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Maximising your GPS battery-life

Updated: Dec 30, 2023

Ever been half way through a run or even worse a multi-day hike or alpine mission and realised your watch is going to run out of battery? I certainly have! You might feel a sense of disappointment that you won’t know how far you went, or that you can't share your adventure with friends and family. Or maybe it'll throw off your training log and make it harder to track your training load and ensure you strike the right balance between training and recovery.

Over the years, I've experimented with how to get the most out of various GPS watch batteries when undertaking an activity that is waaaaay too long for my watch to last right the way through in its normal operating settings. Happily, there are a bunch of little tweaks you can make to increase your battery life.

What determines watch battery life?

Every GPS watch has its own battery life determined primarily by its:

  1. Hardware (i.e. battery capacity and computing chip)

  2. Usage history (i.e. age and number of charges)

  3. Battery management software (i.e. brand & firmware)

  4. How you use it!

Aside from buying a new watch, the first three are pretty hard to improve. Fortunately, there is lots of scope to improve your watch’s battery life with a few little tricks.

Simple tricks for extending your battery life

On longer trips, I want to make sure my battery charge lasts the distance. Here are my top tips:

  1. Turn off your battery back light: In most watches the back light is one of the major sources to energy use – when in use. Some watches will automatically turn on the back light if it is night. This can generally be deactivated under settings.

  2. Turn off notifications and bluetooth: Depending on your watch it may spend a fair bit of power using bluetooth to pair to your phone. It will use more power the more is sent over bluetooth. You can manage this by turning off most or all notifications and by either disabling the bluetooth on your watch or phone.

  3. Turn off alerts/vibrations: Watch vibration and noises associated with notifications and alerts also use power. I usually turn off all lap and other alerts when really trying to maximise my battery life. This can generally be done under settings or activity settings.

  4. Turn off/down sensors: Smart watches can come with a wide array of internal and external sensors like Optical heart rate sensors. Turning these off or reducing the frequency of these sensors is another way to reduce your watch’s power usage and increase your battery life. External sensors (and the associated bluetooth connection) will usually use more than built in sensors.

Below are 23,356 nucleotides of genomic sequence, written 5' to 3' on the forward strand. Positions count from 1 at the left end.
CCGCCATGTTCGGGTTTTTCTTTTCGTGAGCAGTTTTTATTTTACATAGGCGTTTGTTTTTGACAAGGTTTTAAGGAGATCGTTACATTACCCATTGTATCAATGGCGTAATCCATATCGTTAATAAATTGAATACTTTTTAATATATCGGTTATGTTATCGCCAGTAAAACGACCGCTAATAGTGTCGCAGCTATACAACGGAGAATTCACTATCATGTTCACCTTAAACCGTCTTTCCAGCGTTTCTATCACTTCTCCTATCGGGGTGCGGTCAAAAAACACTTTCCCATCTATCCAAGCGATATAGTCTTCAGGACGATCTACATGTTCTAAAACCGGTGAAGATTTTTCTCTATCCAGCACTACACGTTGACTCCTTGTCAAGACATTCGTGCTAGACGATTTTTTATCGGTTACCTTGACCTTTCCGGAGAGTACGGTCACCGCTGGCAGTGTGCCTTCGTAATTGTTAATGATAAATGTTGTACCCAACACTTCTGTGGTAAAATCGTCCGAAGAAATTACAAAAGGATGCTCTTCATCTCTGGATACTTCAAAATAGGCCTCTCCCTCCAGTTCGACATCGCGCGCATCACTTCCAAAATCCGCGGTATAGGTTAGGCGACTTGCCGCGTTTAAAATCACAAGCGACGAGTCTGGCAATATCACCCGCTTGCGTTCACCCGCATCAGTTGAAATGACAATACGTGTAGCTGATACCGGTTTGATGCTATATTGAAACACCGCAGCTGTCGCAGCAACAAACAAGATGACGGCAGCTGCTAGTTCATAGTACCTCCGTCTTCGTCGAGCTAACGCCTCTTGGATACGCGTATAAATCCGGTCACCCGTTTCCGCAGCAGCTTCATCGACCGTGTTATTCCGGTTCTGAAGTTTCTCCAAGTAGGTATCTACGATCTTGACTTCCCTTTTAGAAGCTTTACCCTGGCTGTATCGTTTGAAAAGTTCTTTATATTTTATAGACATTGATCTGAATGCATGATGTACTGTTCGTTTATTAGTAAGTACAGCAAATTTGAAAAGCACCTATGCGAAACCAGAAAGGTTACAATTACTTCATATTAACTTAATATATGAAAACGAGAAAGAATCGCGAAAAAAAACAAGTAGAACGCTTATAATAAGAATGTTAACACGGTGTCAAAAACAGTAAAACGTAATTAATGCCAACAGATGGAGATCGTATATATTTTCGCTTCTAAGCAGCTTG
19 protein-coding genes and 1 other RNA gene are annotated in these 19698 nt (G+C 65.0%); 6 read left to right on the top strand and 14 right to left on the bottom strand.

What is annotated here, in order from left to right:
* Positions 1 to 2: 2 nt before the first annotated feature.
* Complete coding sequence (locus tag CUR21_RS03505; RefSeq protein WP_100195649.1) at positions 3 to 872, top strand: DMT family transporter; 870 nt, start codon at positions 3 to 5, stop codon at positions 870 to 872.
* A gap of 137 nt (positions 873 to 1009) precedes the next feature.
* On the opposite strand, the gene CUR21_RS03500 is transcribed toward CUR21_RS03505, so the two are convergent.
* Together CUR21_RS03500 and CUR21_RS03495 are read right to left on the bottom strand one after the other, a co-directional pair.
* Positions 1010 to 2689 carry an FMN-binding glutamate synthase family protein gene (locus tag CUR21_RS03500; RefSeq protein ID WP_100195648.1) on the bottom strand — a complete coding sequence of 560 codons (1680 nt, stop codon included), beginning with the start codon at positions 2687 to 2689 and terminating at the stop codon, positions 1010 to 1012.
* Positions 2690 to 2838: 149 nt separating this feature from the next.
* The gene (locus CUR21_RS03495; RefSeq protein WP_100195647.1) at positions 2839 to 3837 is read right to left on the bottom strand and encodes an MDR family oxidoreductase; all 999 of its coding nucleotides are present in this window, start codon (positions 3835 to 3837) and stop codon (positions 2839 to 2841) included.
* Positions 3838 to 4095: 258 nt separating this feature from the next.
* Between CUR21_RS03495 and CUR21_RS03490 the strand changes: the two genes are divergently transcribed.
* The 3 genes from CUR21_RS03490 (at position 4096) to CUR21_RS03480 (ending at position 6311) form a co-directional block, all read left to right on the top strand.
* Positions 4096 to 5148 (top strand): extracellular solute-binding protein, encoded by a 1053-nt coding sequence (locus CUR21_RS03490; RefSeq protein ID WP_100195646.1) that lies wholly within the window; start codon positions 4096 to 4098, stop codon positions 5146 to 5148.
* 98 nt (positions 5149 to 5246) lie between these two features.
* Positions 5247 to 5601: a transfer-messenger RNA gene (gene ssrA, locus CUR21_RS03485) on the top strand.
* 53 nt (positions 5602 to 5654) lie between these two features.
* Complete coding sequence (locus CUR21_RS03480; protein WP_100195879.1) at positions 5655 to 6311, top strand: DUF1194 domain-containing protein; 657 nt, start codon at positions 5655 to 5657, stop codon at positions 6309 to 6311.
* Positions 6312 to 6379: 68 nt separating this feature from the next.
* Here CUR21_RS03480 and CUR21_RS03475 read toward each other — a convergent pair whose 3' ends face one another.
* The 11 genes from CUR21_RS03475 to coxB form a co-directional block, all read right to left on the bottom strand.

5. Avoid navigation mode: Some watches have built in maps and a navigation mode where you can see where you are in the map and your GPS trace. This is power intensive, so avoid this view (look on your phone or a paper maps instead) if you're trying to maximise your watch battery life. If you do need to check it, do it quickly then go back to a different view.

  6. Change your GPS settings: Depending on your watch there will be a few different ways to do this. You are trying to reduce the ping rate (how often your watch checks your location using GPS), and use less energy intensive GPS modes. COROS have published a good article on selecting what GPS mode to use.

Hopefully this has been helpful!

Buying a new GPS watch based on battery life

It may be that even with these tricks you still can't ekk out enough battery life from your old watch to match the missions you're doing these days. If that is the case, it might be time for a new GPS watch. There are a few considerations to make when buying a watch related to battery:

  1. Battery size – the bigger the battery the longer it will last all things being equal. Like other batteries, a watch battery size can be defined in milliamp x hours (mAH). This is sometimes defined in the specs sheets, otherwise you'll have to rely on the 'expected battery life'.

  2. Brand – each of the major GPS watch brands have their own battery management software. The better this software the longer the same watch battery will last. As of 2022, COROS is the clear favourite (Which is why I’m so stoked we’re sponsored by them), followed by Garmin, followed by Suunto.

  3. Other features – the more other sensors and functionality your watch has the more these will drain your battery. That's not to say you shouldn't get the top of the range watch with all of the sensors (they usually also come with a bigger battery) – just make sure you'll use them at least some of the time 😉 otherwise you may be able to save a few $$ while also getting a comparable or even better battery life.

Other Material

COROS has a handy article on maximising their watch batteries, which is also applicable to other watch brands.

COROS and Suunto both have handy comparison tools:

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